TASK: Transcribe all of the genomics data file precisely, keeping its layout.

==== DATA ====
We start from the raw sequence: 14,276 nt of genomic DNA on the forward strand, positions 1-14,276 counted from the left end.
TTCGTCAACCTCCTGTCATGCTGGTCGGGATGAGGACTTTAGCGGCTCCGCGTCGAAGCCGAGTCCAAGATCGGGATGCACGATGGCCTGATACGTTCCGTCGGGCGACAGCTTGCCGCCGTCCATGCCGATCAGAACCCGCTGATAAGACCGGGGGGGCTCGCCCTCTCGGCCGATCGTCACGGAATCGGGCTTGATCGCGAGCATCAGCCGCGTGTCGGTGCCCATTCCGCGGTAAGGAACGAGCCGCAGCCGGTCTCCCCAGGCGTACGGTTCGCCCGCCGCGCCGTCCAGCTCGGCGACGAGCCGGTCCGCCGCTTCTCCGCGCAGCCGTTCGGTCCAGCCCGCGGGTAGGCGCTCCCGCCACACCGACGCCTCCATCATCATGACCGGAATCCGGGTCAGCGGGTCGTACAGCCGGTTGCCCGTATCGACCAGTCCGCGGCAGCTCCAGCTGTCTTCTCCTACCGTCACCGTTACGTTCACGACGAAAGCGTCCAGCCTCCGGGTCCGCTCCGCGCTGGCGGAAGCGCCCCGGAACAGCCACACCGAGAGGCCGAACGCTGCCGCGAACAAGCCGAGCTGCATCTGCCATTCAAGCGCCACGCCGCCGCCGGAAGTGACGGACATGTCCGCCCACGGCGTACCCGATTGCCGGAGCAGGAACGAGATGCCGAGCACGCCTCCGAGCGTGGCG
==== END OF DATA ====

We start from the raw sequence: 14,276 nt of genomic DNA on the forward strand, positions 1-14,276 counted from the left end.
TTCGTCAACCTCCTGTCATGCTGGTCGGGATGAGGACTTTAGCGGCTCCGCGTCGAAGCCGAGTCCAAGATCGGGATGCACGATGGCCTGATACGTTCCGTCGGGCGACAGCTTGCCGCCGTCCATGCCGATCAGAACCCGCTGATAAGACCGGGGGGGCTCGCCCTCTCGGCCGATCGTCACGGAATCGGGCTTGATCGCGAGCATCAGCCGCGTGTCGGTGCCCATTCCGCGGTAAGGAACGAGCCGCAGCCGGTCTCCCCAGGCGTACGGTTCGCCCGCCGCGCCGTCCAGCTCGGCGACGAGCCGGTCCGCCGCTTCTCCGCGCAGCCGTTCGGTCCAGCCCGCGGGTAGGCGCTCCCGCCACACCGACGCCTCCATCATCATGACCGGAATCCGGGTCAGCGGGTCGTACAGCCGGTTGCCCGTATCGACCAGTCCGCGGCAGCTCCAGCTGTCTTCTCCTACCGTCACCGTTACGTTCACGACGAAAGCGTCCAGCCTCCGGGTCCGCTCCGCGCTGGCGGAAGCGCCCCGGAACAGCCACACCGAGAGGCCGAACGCTGCCGCGAACAAGCCGAGCTGCATCTGCCATTCAAGCGCCACGCCGCCGCCGGAAGTGACGGACATGTCCGCCCACGGCGTACCCGATTGCCGGAGCAGGAACGAGATGCCGAGCACGCCTCCGAGCGTGGCG